Scholars posit numerous differences between leaders and managers. Leaders are facilitators of change; relish a proactive approach to launching new programs and initiatives, and reaching for the pinnacle of success. Conversely, managers are grounded on getting the work completed through organizational structures and directing workers’ activities and duties (Dearstyne, 2003). However, in the arena of records and information management (RIM) programs, the role and responsibility of leaders is always evolving. Leaders in this environment are inundated with changes, opportunities, diverse clients and new demands, and limited resources (Dearstyne). To achieve success in a RIM program setting, leaders must possess several traits: (1) optimal personality that typical workers can appreciate and witness wholesome honesty and integrity; (2) ability to see the big picture, while having the ability to get involved in functional work; (3) through strategic practices, influence and motivate workers to pursue a visionary idea; (4) ability to identify, attract, and retain the best worker talent and place them in the right jobs; (5) ability to recognize worker complacency and poor morale and convert such feelings into and promising sense of necessity; (6) understanding fluid customer demands and their relationship with good symmetrical information; (7) keenness to establish appropriate risk management programs and structures to manage the unanticipated; (8) desire to create shareholder value by growing, leveraging opportunities, and building on previous successes; (9) ability to establish and institutionalize appropriate performance measures and metrics, measuring input as well an output, and create a culture of continuous improvement; and (10) a drive and desire to raise the bar on operational performance (Dearstyne).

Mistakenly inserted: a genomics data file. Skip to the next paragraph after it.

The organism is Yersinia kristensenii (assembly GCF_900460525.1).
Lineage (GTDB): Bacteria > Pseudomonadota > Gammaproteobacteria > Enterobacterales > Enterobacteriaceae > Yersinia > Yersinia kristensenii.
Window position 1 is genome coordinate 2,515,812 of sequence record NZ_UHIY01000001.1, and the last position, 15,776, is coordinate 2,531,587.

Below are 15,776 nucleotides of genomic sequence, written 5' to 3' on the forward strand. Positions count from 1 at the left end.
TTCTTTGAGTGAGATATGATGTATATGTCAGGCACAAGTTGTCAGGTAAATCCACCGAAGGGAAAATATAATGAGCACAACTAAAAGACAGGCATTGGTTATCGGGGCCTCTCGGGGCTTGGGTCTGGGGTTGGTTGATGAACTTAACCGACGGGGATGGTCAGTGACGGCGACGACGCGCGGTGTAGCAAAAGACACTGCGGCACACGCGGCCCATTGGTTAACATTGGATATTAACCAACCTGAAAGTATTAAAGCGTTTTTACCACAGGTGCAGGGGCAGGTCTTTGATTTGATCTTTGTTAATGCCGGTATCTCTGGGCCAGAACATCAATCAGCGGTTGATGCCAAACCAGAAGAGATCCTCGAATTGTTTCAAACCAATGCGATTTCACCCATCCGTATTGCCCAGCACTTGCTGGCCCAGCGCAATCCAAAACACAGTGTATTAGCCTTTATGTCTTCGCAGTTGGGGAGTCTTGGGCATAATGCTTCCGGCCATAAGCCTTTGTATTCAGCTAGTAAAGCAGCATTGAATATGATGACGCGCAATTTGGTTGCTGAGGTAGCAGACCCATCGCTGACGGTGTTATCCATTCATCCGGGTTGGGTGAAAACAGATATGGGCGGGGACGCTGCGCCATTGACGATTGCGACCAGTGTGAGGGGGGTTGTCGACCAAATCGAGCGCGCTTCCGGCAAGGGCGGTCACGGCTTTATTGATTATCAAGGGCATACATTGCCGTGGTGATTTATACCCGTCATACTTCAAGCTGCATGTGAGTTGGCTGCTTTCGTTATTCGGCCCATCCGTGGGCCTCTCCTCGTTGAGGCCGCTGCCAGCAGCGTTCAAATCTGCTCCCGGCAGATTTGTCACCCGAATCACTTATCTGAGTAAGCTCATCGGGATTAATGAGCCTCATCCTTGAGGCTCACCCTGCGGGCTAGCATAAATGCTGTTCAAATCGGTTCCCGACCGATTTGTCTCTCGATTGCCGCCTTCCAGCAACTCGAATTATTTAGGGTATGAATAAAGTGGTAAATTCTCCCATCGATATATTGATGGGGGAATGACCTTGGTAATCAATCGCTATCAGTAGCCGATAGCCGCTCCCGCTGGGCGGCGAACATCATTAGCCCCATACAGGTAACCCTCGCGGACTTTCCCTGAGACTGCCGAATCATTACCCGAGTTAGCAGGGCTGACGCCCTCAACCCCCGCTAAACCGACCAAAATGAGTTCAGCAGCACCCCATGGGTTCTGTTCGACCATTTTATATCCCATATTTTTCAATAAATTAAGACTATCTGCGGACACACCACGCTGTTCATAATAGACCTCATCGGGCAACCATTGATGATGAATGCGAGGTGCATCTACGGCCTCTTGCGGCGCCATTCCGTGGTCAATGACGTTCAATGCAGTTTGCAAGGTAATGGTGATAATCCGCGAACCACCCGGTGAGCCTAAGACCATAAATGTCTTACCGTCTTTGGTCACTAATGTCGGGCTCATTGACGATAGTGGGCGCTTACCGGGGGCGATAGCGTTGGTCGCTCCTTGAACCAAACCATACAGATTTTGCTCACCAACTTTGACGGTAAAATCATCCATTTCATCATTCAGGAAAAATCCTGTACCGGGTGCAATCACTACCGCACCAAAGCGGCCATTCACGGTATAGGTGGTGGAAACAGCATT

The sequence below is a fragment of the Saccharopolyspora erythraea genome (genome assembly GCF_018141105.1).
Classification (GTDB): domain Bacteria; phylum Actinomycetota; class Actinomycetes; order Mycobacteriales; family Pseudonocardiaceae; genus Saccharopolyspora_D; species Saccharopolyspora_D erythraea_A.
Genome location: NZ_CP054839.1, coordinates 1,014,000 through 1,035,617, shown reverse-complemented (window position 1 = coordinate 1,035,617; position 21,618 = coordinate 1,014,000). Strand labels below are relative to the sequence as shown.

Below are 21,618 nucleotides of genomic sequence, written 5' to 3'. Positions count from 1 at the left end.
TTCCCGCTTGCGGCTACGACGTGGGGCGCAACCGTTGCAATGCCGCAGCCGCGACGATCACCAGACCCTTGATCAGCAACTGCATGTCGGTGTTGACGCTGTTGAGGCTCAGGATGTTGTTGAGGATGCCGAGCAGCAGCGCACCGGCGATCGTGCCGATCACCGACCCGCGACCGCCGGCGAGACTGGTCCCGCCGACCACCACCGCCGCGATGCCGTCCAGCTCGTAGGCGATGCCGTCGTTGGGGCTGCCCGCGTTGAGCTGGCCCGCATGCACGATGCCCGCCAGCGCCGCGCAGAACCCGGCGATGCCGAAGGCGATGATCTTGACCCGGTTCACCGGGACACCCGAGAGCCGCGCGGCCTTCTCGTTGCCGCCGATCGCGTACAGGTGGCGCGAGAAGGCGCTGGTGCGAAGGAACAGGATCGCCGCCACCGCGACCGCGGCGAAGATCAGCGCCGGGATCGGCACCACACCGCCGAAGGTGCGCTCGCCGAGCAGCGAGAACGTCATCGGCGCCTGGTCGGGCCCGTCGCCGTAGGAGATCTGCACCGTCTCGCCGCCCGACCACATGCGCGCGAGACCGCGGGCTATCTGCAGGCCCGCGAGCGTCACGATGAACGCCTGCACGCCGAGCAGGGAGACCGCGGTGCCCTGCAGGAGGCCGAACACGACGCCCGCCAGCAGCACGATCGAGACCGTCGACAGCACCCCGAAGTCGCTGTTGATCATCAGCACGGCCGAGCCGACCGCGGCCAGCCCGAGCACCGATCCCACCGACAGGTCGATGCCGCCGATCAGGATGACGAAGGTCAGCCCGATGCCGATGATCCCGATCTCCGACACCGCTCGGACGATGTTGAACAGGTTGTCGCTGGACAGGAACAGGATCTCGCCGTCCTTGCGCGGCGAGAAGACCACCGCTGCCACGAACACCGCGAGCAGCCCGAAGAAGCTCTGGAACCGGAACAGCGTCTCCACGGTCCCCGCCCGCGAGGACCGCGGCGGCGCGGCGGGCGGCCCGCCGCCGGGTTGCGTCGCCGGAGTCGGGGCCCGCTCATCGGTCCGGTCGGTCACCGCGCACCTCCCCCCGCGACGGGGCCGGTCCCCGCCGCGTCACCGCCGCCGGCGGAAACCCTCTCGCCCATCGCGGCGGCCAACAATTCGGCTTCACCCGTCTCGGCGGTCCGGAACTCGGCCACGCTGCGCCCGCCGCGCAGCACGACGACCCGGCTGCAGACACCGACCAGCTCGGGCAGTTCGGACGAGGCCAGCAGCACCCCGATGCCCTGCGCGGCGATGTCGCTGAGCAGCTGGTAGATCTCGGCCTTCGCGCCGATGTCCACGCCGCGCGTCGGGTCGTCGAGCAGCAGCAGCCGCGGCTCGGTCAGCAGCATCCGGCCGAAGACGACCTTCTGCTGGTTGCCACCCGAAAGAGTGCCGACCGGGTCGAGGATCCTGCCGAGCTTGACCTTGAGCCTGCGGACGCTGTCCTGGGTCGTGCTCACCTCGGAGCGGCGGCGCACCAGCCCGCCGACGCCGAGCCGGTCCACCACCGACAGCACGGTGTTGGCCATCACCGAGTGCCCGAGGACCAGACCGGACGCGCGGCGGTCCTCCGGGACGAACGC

Read More +